Job satisfaction. We chose our profession because we want to help people. While every practice setting provides these opportunities, in the worksite-based setting, we witness daily progress that continues even after the patients leave physical therapy. And when supervisors and coworkers of former patients attest to the difference you've made, it's a wonderful feeling.
Eyes on the future. My Take Care Health Clinic works closely with a wellness center - as do other worksite-based facilities around the country. More Americans are seeking wellness services, and this is a ripe niche area for PTs and PTAs. The more experience PTAs have in connecting clients with the wellness services they want and need, the better equipped they'll be to avail themselves of these opportunities.
Shadow of a Doubt?
I tell my students that before they accept their first job, they should spend a day shadowing someone at their prospective worksite. I tell them to ask questions so they're comfortable taking the job. That's good advice for all PTs and PTAs who are considering a job change.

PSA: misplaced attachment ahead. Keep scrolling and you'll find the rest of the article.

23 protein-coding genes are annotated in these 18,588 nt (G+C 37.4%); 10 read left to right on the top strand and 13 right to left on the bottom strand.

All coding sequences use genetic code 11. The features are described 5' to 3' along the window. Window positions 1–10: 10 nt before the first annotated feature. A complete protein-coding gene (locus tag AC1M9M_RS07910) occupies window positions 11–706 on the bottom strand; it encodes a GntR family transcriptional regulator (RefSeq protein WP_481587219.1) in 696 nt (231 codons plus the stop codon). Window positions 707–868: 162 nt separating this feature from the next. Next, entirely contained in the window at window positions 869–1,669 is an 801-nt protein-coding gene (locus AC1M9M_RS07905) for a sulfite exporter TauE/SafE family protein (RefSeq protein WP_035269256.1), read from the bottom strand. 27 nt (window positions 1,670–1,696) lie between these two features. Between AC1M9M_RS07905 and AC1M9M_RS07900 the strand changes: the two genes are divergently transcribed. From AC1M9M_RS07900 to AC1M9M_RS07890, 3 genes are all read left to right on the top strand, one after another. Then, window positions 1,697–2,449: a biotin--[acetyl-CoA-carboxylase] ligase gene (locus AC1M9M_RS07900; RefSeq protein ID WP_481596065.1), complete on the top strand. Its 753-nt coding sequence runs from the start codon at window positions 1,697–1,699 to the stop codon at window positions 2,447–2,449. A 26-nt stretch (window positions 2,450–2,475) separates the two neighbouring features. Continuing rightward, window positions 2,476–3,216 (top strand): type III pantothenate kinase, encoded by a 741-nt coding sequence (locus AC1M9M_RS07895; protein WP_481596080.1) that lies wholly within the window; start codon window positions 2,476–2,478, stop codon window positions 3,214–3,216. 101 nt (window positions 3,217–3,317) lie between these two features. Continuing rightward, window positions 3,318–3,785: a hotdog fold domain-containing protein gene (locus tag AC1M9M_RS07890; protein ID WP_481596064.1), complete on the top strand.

No employment setting is perfect. Working at a clinic that's administered by a big organization and serves another big organization - as is my case at Take Care - involves bureaucracy that can slow communication, and that can be frustrating at times.
Still, I've truly enjoyed this experience and working again with my friend. We joke that we work so well together we could win television's "Amazing Race."
Ashlee Esplen is a tenured professor at Butler County Community College in Butler, Pa., and part-time PTA at Anchor Physical Therapy and at a worksite-based clinic.